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Microsoft drops Azure costs by up to 17% in wake of fresh AWS price cuts

Microsoft continues on its quest to match the price of AWS storage and its cloud services with a fresh round of price cuts

Microsoft has reinforced its commitment to matching the price of Amazon Web Services' (AWS) commodity cloud offerings by outlining plans to reduce its charges by up to 17% from February 2015.

The software giant pledged in April 2014 to ensure the cost of using its Azure public cloud platform would keep pace with the prices AWS charges for commodity services, including storage, bandwidth and computing.

Microsoft has now responded to AWS' latest round of price reductions -- which saw it announce plans to lower the cost of using a range of Linux-running Elastic Cloud Compute (EC2) instances by 5% on 5 January -- by outlining further cuts to its Azure charges.

"We are announcing price reductions up to 17% on the latest version of the popular Azure D-series virtual machines, Dv2 Virtual Machines," wrote Nicole Herskowitz, director of product marketing for Microsoft cloud platforms, in a blog post.

"Dv2 Virtual Machines sport 35% faster CPUs than D 'v1' virtual machines, and are based on the newest generation Intel Xeon (Haswell) processors."

The post also goes on to claim that using Azure, over the AWS public cloud platform, often works out better value for money, because of the additional features Microsoft includes as standard.

As an example, Herskowitz cites the fact that Azure Dv2 instances feature load-balancing and auto-scaling capabilities at no extra cost, whereas AWS charges extra for these capabilities.

Furthermore, Azure users are charged for using its services on a per-minute basis, whereas AWS favours a per-hour pricing model, which Microsoft further claims may result in users paying out for capacity and services they do not use.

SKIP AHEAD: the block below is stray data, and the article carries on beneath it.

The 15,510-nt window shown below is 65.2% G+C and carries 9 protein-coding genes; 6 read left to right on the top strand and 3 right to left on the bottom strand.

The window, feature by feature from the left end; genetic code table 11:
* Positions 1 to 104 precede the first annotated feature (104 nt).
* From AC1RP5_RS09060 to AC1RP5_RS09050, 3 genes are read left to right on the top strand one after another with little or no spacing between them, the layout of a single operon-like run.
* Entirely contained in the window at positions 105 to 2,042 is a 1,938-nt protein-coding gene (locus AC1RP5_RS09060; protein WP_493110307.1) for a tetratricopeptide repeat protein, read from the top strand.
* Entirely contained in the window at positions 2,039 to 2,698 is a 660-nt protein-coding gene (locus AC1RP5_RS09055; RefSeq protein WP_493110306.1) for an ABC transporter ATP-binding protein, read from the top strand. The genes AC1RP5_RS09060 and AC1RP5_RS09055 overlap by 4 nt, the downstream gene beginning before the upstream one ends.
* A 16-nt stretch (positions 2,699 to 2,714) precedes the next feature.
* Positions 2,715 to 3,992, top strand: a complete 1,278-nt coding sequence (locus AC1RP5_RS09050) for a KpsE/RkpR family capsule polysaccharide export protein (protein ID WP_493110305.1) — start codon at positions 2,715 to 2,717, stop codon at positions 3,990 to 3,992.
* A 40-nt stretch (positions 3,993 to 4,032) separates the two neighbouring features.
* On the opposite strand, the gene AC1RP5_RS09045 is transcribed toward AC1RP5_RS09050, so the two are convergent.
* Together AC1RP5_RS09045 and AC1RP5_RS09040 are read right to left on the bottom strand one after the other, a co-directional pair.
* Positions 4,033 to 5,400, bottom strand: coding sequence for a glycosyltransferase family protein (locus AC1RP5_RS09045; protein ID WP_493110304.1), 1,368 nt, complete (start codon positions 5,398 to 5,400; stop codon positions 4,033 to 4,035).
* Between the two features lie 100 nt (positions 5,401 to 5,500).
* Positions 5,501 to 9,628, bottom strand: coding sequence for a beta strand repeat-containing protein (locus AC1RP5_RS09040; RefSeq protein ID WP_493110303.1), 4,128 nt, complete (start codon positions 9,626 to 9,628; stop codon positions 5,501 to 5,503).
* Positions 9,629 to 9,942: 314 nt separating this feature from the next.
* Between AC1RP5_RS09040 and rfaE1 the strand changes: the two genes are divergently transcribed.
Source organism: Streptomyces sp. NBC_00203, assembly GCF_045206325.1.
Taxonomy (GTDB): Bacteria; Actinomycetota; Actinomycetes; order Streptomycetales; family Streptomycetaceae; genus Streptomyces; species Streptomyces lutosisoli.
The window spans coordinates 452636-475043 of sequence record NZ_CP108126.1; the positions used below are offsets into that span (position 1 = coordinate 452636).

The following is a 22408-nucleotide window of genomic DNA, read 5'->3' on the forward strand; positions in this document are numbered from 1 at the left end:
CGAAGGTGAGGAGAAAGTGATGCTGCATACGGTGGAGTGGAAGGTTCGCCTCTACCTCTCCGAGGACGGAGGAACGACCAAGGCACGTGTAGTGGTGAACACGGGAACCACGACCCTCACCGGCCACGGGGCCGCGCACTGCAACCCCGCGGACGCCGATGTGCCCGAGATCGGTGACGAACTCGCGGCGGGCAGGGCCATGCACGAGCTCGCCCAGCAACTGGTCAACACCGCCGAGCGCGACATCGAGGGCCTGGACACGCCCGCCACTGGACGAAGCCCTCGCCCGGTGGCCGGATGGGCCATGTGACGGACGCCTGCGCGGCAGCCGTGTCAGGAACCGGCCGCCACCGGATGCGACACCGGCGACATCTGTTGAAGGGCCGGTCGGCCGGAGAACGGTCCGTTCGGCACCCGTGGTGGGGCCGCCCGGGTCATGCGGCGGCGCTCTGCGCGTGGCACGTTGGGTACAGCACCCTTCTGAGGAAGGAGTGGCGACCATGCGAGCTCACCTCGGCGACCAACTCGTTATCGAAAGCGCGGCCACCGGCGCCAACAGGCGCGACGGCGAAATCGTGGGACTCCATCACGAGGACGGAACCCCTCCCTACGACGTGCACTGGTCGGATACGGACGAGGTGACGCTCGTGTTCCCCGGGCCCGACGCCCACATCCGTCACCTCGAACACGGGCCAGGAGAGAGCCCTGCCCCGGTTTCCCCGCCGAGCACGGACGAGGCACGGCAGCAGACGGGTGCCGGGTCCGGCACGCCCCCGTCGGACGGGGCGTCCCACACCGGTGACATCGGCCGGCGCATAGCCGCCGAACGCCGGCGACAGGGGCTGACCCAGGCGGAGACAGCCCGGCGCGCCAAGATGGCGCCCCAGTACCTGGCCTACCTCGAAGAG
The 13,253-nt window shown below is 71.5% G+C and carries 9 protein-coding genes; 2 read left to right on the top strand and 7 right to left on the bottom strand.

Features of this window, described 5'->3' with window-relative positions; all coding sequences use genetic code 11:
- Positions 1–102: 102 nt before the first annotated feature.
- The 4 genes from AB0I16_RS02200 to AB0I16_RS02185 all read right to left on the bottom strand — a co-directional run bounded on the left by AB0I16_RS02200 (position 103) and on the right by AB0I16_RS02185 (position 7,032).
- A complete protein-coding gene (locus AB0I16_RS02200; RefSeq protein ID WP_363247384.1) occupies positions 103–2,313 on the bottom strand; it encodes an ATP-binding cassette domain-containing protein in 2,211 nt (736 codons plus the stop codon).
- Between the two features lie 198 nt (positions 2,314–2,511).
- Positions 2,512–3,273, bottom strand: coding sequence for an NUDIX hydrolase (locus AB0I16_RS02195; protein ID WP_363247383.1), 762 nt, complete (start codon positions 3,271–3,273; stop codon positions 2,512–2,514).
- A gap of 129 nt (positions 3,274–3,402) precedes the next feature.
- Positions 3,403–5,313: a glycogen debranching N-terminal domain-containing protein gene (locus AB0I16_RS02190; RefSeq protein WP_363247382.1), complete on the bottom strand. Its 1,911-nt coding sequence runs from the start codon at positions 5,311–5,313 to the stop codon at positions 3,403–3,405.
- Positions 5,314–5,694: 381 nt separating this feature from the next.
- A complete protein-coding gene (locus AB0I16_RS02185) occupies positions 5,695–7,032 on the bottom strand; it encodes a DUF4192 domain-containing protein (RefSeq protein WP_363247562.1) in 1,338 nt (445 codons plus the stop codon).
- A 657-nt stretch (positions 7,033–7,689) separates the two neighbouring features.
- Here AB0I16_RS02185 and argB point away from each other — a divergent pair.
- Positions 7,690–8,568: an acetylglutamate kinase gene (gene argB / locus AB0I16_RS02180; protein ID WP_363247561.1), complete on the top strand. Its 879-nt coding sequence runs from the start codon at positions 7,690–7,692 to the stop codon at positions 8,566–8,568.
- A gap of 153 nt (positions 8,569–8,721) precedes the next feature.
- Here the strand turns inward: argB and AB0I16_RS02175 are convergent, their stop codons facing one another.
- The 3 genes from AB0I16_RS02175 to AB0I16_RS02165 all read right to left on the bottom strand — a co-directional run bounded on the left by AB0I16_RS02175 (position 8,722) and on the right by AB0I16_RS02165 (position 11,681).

Read more about cloud pricing trends

Cloud portfolios under scrutiny

Research published earlier this week suggests that -- as the cloud giants of the world continue to drive down the cost of services with their price-matching antics -- users are increasingly basing their decisions about which provider to go with on the contents of their product portfolios.

Microsoft echoed this observation elsewhere in the blog post, stating that low prices were not the only reason why users choose to use its cloud platform over its competitors' offerings.

"Prices aside, customers are using Azure for the value it brings. Customer are using Azure for its hybrid capabilities that enable existing on-premises environments to seamlessly bridge with the public cloud -- a reality for the vast majority of organisations," the blog post continued.  

"Today, more than half of Azure IaaS customers are already benefiting by adopting higher level PaaS services -- where Azure has always offered the industry leading capabilities.

"While we'll continue to offer great low prices, we're even more proud of offering you a comprehensive cloud platform that helps you innovate faster, no matter where you are in your cloud journey."

Read more on Infrastructure-as-a-Service (IaaS)